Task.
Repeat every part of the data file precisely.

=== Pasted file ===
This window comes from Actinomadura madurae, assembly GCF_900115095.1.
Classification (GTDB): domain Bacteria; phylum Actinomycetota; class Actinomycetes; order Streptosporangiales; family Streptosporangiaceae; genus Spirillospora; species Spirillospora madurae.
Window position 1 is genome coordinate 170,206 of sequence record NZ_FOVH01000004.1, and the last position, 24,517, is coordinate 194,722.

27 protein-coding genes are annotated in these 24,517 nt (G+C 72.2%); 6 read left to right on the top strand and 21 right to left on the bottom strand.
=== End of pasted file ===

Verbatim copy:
This window comes from Actinomadura madurae, assembly GCF_900115095.1.
Classification (GTDB): domain Bacteria; phylum Actinomycetota; class Actinomycetes; order Streptosporangiales; family Streptosporangiaceae; genus Spirillospora; species Spirillospora madurae.
Window position 1 is genome coordinate 170,206 of sequence record NZ_FOVH01000004.1, and the last position, 24,517, is coordinate 194,722.

27 protein-coding genes are annotated in these 24,517 nt (G+C 72.2%); 6 read left to right on the top strand and 21 right to left on the bottom strand.